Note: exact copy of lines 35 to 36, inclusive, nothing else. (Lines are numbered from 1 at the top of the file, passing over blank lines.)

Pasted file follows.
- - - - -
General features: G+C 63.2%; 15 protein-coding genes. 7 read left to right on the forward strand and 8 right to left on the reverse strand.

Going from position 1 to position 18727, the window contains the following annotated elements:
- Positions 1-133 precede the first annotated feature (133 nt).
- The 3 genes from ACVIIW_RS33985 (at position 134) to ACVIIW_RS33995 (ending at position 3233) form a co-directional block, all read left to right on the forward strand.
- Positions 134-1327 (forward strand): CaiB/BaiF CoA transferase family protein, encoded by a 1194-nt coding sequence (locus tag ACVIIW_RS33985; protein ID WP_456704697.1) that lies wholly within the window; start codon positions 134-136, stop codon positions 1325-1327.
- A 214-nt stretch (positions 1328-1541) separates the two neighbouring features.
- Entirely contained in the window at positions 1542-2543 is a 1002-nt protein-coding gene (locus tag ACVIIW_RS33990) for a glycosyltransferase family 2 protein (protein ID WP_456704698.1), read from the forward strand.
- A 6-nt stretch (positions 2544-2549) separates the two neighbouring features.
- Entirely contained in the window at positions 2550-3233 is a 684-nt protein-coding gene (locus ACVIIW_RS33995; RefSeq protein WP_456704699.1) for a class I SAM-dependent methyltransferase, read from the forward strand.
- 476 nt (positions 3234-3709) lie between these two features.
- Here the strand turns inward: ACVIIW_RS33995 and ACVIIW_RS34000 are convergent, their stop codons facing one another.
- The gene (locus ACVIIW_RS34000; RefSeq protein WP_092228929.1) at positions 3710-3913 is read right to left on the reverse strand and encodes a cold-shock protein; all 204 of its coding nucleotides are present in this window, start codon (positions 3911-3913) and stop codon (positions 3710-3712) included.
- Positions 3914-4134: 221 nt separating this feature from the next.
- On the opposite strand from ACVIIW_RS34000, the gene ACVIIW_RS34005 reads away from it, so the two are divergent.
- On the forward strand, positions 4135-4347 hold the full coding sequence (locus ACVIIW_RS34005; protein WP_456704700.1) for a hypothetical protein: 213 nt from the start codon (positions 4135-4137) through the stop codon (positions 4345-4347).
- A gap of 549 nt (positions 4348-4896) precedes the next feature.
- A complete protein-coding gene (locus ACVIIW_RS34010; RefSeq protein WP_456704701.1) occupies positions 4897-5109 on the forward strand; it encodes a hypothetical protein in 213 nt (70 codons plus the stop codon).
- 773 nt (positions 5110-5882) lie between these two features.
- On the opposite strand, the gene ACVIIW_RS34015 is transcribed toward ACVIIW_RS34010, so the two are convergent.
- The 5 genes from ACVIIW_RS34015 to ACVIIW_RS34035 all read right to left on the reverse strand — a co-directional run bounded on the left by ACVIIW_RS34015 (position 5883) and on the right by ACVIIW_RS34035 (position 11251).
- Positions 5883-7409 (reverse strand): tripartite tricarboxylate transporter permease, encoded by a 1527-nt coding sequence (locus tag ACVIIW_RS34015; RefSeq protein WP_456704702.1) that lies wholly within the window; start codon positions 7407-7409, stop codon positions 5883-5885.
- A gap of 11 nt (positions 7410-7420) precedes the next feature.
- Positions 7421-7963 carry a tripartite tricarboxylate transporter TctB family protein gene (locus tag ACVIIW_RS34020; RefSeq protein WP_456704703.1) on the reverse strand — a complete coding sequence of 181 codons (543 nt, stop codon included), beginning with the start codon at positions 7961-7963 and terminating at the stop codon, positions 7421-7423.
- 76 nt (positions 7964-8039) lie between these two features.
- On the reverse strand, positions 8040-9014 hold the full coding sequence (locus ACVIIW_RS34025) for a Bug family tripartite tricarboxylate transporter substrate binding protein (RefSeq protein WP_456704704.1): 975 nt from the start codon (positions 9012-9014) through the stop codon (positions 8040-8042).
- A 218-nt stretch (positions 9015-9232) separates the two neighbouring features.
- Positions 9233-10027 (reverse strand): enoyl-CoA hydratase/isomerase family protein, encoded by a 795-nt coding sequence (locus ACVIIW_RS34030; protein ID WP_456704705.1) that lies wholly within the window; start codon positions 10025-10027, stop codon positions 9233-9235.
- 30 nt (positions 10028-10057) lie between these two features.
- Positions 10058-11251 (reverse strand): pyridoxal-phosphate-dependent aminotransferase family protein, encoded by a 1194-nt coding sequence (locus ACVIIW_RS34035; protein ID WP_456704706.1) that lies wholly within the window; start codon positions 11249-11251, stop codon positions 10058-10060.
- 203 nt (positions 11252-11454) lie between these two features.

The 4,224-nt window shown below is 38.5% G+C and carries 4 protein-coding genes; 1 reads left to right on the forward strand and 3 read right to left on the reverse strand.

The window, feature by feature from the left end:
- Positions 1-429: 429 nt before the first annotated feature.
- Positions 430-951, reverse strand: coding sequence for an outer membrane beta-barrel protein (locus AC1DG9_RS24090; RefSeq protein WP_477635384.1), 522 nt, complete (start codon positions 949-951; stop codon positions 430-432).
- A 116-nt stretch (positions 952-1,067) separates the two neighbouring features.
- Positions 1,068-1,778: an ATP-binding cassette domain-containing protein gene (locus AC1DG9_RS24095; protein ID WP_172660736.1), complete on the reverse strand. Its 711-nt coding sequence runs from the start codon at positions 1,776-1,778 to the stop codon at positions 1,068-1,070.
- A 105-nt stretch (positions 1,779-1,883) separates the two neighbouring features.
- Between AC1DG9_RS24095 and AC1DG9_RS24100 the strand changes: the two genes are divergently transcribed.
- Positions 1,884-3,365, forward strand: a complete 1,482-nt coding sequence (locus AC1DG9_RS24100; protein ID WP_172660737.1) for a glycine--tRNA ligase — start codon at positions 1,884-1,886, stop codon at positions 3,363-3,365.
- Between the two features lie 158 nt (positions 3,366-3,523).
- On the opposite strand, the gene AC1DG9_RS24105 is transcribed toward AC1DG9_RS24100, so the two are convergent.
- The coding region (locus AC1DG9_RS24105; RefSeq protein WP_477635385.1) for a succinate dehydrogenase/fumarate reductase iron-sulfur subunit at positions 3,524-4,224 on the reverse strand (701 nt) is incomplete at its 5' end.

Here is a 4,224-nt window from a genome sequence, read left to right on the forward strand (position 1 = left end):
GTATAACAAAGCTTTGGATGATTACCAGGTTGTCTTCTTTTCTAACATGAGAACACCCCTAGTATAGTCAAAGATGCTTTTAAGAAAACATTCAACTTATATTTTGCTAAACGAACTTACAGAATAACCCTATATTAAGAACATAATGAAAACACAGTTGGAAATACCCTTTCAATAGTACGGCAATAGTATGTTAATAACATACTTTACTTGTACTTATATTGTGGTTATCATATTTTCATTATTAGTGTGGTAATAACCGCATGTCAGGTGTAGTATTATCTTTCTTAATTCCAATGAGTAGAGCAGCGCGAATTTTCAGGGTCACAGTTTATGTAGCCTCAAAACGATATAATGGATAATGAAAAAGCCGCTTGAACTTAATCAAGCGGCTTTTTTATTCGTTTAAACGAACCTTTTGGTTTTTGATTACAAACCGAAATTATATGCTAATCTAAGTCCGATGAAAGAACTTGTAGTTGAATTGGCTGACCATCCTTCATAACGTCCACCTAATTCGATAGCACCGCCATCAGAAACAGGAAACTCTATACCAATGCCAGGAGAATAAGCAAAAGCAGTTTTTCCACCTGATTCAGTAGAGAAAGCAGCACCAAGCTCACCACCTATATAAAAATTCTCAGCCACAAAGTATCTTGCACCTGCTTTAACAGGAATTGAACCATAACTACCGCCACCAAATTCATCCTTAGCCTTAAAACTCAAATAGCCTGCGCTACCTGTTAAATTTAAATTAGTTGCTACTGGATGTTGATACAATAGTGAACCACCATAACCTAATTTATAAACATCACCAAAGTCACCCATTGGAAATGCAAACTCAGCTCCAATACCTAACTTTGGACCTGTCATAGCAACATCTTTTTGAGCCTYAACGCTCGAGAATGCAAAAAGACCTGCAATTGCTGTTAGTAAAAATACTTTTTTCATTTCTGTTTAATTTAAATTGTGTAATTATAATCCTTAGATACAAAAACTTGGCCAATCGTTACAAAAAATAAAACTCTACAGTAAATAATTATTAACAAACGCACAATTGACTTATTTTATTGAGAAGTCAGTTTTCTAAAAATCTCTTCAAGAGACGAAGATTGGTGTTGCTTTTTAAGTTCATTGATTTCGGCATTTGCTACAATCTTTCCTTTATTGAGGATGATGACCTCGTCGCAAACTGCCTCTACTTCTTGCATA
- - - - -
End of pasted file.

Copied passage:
- A 116-nt stretch (positions 952-1,067) separates the two neighbouring features.
- Positions 1,068-1,778: an ATP-binding cassette domain-containing protein gene (locus AC1DG9_RS24095; protein ID WP_172660736.1), complete on the reverse strand. Its 711-nt coding sequence runs from the start codon at positions 1,776-1,778 to the stop codon at positions 1,068-1,070.